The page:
A Harvest Moon, also known as a Singing Moon or an Elk Call Moon, is the name given to the full moon right before the autumn equinox, around 22-23 September in the Northern Hemisphere, and around 21 March in the Southern Hemisphere. The first full moon right after the autumn equinox is known as a Hunter's Moon. In fact, all full moons have names. For example, the full moon in May is known as a Hare Moon, and the full moon in November is a Snow Moon.
The Harvest Moon is so named because, traditionally, it helped farmers work on their crops at night. Its spatial location in relation to the earth means the moon rises 50 minutes later each evening, except around the time of the Harvest Moon, when the moon rises only 30 minutes later. This means that moonlight shines on for longer, thus helping farmers who are still working on their crops after sundown. Other cultures considered the Harvest Moon as the last full moon before autumn started, and so it became the time mark for when all crops had to be picked up.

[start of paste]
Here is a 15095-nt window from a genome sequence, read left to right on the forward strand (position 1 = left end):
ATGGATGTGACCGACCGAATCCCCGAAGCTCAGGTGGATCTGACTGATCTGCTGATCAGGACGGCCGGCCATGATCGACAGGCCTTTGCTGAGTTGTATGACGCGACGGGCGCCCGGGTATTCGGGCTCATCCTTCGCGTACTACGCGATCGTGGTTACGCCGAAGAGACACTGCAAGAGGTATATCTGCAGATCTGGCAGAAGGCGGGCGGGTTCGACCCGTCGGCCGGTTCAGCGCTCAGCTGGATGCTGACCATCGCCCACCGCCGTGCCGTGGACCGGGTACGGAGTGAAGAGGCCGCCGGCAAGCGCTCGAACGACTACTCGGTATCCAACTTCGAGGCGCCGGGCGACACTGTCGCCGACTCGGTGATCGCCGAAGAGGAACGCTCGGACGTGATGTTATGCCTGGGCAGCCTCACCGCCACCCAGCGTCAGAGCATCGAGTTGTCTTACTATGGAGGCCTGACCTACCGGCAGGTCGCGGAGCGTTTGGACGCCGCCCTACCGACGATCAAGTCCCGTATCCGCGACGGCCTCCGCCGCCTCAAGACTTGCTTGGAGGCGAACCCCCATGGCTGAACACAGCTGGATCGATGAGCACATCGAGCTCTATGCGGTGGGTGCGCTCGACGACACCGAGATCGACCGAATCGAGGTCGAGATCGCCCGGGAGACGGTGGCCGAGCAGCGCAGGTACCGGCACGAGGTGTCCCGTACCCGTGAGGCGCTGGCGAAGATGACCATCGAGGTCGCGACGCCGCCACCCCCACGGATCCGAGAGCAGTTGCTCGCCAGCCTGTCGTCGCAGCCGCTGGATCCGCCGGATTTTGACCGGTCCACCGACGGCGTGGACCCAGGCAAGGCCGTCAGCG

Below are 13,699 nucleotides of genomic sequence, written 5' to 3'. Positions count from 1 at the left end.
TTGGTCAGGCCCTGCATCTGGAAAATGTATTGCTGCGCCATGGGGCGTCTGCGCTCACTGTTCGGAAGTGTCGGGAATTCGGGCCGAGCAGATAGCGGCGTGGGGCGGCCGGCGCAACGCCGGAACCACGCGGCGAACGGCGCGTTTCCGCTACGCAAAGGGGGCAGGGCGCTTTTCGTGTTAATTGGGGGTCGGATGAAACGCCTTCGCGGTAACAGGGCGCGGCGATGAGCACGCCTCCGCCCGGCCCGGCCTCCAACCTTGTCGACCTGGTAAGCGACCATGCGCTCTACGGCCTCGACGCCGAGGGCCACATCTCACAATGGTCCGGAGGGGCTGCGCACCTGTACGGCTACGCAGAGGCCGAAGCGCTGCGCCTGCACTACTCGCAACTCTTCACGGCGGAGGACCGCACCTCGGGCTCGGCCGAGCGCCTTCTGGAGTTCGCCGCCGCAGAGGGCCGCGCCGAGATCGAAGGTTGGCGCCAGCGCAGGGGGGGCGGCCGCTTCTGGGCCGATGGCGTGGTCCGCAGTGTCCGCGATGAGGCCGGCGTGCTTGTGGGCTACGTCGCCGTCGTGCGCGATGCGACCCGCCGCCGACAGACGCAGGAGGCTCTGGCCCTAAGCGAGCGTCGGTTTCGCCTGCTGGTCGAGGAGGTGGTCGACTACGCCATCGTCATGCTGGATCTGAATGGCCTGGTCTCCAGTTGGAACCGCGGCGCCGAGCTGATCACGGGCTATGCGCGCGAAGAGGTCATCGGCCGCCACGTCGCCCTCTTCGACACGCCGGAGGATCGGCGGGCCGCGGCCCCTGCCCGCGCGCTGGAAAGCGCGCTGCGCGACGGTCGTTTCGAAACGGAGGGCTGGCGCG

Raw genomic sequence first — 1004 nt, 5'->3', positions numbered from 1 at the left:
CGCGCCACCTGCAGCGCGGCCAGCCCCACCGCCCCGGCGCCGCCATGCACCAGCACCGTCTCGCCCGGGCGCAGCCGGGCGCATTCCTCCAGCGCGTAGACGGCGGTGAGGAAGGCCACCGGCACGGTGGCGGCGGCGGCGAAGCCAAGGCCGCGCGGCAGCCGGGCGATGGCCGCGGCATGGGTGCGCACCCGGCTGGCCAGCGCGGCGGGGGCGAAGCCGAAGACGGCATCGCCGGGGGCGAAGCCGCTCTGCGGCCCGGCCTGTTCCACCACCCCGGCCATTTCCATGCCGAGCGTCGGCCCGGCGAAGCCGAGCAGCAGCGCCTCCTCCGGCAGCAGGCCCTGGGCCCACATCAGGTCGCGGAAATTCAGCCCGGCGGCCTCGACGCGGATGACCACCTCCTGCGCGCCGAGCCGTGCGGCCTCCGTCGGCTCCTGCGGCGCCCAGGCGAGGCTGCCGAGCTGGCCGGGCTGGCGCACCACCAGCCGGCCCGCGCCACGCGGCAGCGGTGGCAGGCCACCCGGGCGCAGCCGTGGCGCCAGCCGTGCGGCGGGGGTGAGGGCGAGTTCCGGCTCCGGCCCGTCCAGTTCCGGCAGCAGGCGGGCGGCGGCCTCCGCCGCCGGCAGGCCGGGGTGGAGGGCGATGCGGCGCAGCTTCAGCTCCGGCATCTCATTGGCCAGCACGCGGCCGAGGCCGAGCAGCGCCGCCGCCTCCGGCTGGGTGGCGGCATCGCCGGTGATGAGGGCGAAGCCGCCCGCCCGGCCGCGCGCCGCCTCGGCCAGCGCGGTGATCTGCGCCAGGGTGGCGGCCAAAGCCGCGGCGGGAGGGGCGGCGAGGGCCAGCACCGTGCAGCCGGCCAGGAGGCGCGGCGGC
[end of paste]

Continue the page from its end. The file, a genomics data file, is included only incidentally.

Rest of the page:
While the Harvest Moon seems larger than other moons, this is only because the Harvest Moon is lower in the sky, which gives the viewer the impression that it is bigger. This has originated a series of myths and traditions. In Wales, for example, people climb to the top of the Snowden mountain range to wait for the rising of the Harvest Moon. The climb is done at night, guided only by the light of the moon. Celebrations and candle festivals are carried on at the top.
Many cultures celebrate the Harvest Moon Festival in September, especially in Asia, where this is a legal holiday. The Harvest Moon Festival celebrates summer's harvest through a series of traditions, such as eating "moon cakes" and lighting lanterns. Grand parades are put on the streets, and people everywhere gather for nighttime festivities. The Harvest Moon Festival is sometimes known outside of Asia as the “Chinese Thanksgiving,” since the celebrations place emphasis on giving thanks for a year of prosperous crop growing.